“But what about the man? What about reciprocity?” the feminists wail. Once again, I have to ask, “Why is the man in your life such a jerk?” Do you love him or not? Does he love you or not? Are you committed to each other, or are you only out for yourselves, for your equal share in the marriage contract? Or are you willing to go with the ebb and flow of giving and taking? If not, then you’re not loving your man.

Choosing to Serve Someone Else Is Freedom

It’s not my intention to talk to the men right now. Others can do that, or I might another time. For now, I’m talking to you women, to those of you who have allowed a false notion of equality to rob your marriage of freedom and love. Yes, there is little freedom in your marriage if you think for one second that your marriage is “completely equal” all the time and in every way. It’s not. If it is, you’re both in bondage to a false idea and living inauthentically. You’re living as automatons and not as human beings.

Service is a choice. A free choice. A dignified choice. It’s not servility, which is rooted in low self-worth—the true doormat.

How can I make such a bold claim? Because men and women are verifiably different. They’re not the same. They are not “equal.” Men can’t bear children. Men are physically stronger. Men have inherently different ways of processing. If a man is trying to be equal to a woman, he is giving up part of who he is as a man.

The same is true of a woman. If she is trying to be equal to a man, she isn’t being true to herself as a woman—at least some of the time. If two people are doing this, they’re not free to be themselves.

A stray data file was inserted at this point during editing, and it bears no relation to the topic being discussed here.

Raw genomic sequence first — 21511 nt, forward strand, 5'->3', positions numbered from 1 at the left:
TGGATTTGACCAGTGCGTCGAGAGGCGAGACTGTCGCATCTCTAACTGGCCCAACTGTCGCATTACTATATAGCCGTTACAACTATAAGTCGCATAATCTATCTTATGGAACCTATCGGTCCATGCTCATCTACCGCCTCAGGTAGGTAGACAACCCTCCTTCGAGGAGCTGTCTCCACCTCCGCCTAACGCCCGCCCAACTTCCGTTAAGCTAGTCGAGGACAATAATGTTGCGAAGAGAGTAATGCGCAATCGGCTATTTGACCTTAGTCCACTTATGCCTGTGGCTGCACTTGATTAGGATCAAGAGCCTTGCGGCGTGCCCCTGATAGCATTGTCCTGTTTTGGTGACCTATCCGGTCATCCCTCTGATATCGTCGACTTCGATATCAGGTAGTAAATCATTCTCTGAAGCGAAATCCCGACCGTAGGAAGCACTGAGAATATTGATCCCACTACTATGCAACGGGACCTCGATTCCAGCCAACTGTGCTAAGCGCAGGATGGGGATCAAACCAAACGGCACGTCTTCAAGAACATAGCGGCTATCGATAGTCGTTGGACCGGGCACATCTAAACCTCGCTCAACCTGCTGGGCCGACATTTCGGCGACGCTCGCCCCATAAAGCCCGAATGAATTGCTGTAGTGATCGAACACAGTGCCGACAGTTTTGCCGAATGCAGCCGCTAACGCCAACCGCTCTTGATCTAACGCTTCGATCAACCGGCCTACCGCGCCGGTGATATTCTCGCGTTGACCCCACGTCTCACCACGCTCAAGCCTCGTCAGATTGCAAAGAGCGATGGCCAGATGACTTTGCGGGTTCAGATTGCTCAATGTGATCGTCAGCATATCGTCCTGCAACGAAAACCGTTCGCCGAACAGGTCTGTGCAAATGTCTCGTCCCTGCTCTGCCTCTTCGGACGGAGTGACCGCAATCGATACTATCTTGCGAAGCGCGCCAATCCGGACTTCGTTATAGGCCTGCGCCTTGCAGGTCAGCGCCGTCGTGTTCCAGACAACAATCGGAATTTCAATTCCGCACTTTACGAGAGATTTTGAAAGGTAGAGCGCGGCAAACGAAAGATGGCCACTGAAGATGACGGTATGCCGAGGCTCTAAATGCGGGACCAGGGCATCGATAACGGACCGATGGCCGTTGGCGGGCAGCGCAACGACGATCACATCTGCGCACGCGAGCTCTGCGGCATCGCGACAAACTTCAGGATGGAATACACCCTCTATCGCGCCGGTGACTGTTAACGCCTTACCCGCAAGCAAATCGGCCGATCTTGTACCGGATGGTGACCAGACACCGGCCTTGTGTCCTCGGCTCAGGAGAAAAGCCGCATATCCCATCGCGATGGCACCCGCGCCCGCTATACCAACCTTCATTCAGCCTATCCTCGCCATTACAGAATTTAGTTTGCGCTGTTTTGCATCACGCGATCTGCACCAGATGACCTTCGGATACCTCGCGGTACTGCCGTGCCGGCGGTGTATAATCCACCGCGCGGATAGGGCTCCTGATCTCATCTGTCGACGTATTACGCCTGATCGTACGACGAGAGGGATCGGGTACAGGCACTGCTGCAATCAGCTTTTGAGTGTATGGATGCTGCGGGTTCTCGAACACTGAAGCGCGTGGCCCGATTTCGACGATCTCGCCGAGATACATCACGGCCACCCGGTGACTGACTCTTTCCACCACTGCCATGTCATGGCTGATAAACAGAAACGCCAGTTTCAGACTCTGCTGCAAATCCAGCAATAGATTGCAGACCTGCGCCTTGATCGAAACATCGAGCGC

You might be thinking I’m contradicting myself. How can I advise women to serve men yet talk about freedom? Isn’t that driving women back into servitude, barefoot and pregnant? Not at all. Service is a choice. A free choice. A dignified choice. It’s not servility, which is rooted in low self-worth—the true doormat. Serving out of love in order to make another person happy is the most free choice, the most noble choice, you can make.

Not meaning to be cliché, but the comparison works: was Mother Teresa a doormat? Was she in bondage to all the people she served? No one in her right mind would make that claim. How then is it that a woman who says “yes” to her husband—whom she loves—is a slave to him? Why do women today think they will lose their sense of self-worth if they let a man lead, if they lie down with him when he needs her, if they give him space when he comes home from work? Why are so many women always demanding but rarely giving?

Stop Judging Your Man Like He’s A Woman

Besides lack of trust, another reason might be because women think they “do everything.” Service is the last thing on their minds when they already do so much. While they’re right in thinking they do a lot, they’re dead wrong in thinking they do everything. They just do things differently than a man.

Men crave sex, and we need to give it to them.